Tom Pittman's WebLog

2011 October 10 -- I Believe In God

My friend told me, "There is still a part of my mind that doesn't want to believe in the Exodus and Gospel miracles." With a scientific education in the atheistic edu-factories of this country's established religion, it's understandable that he might feel that way, perhaps even after confessing Jesus as Lord. But did God really raise Jesus from the dead? Believing it in your heart is part of the formula for who is a Christian. Unless you are prejudiced against it, the evidence for the Resurrection is pretty compelling.

More than that, what I don't understand is the prejudice against miracles among some theists. I guess I have a problem understanding anybody willing to believe there is such a thing as God, who cannot also recognize that a Supernatural -- even puny Greek or Roman deities -- can do anything He wants to do, nevermind laws of physics. Such a deity might be constrained by some physical laws of his own supernatural realm, but inherent in the term "supernatural" is the implication that the laws of nature -- this universe He created and we only live in -- do not apply to God.

Consider myself as a parable. I'm also a creator: I write computer programs, and I get to define what the "laws of physics" are for those programs. Every game programmer gets to do the same thing explicitly in his game world. So do fiction authors, particularly fantasy and sci-fi, for their fictional worlds. Unlike the authors, I also get to go in and tweak the created universe (bits in memory) independently of those rules. I just did that recently. My program was misbehaving (unlike Yahweh God, who gets His creation right on the first cut, I make mistakes; mostly I repair the rules and run it again, but this is a 2-hour compile), so I just opened up the program and hacked some instructions in a bit editor. Think of it as "miracle" since it violated the rules laid out for the program by my own software. I both invented the rules by which the program must operate -- representing the "laws of physics" -- and I violated those rules when it suited my purpose. God can do that. Any creator can do that to his (in this case, my) own creation. Even fiction authors can do it, but we generally frown on the practice as "deus ex machina" (playing God with the machine).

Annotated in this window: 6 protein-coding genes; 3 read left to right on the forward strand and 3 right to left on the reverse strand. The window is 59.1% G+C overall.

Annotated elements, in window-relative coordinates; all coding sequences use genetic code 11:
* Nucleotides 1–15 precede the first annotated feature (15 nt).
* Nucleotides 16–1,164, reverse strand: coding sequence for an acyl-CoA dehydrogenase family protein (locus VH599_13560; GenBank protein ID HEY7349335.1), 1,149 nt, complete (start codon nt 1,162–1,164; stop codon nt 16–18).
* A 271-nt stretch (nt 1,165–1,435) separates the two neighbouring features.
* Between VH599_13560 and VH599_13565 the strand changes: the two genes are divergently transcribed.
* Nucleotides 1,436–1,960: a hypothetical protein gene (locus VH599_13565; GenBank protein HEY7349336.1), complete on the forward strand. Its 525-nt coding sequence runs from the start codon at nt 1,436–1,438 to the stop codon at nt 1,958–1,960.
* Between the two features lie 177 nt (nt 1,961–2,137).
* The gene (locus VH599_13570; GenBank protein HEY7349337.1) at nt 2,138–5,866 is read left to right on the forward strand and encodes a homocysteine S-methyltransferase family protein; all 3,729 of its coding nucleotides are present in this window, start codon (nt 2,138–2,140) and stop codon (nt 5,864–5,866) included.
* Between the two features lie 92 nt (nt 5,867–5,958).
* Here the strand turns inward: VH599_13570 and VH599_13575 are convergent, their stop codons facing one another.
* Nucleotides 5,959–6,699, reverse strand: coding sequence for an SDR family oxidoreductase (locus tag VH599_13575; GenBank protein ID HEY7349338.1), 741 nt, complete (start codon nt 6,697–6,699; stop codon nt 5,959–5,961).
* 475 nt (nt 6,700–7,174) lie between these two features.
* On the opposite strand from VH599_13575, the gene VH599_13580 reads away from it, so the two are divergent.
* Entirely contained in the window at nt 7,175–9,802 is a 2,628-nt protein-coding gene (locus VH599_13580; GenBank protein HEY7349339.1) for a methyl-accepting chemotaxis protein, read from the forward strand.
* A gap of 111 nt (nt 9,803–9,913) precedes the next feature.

So I have a problem understanding people who say they believe in God, yet deny or doubt that God can do any miracles He wants, at any time or place He chooses. I cannot define them out of existence because I find them distasteful.

On the other hand, if there is no god, then everything is miracle, because there are no rules for "laws of physics" to follow. In fact, there can be no laws of physics. Everything is chance, a "quantum fluctuation." Did you ever notice that there is no significant science apart from religion? Modern science came out of the very Christian worldview of the Renaissance. There was some scientific activity in the earlier Muslim and Greek cultures, but they were all theists. Modern atheists manage to do science, but their presuppositions are already interfering with the science. Furthermore, the pursuit of scientific careers is dying out in the USA because of the atheism taught in the public schools. Science just doesn't make any sense if there is no God and no rules.


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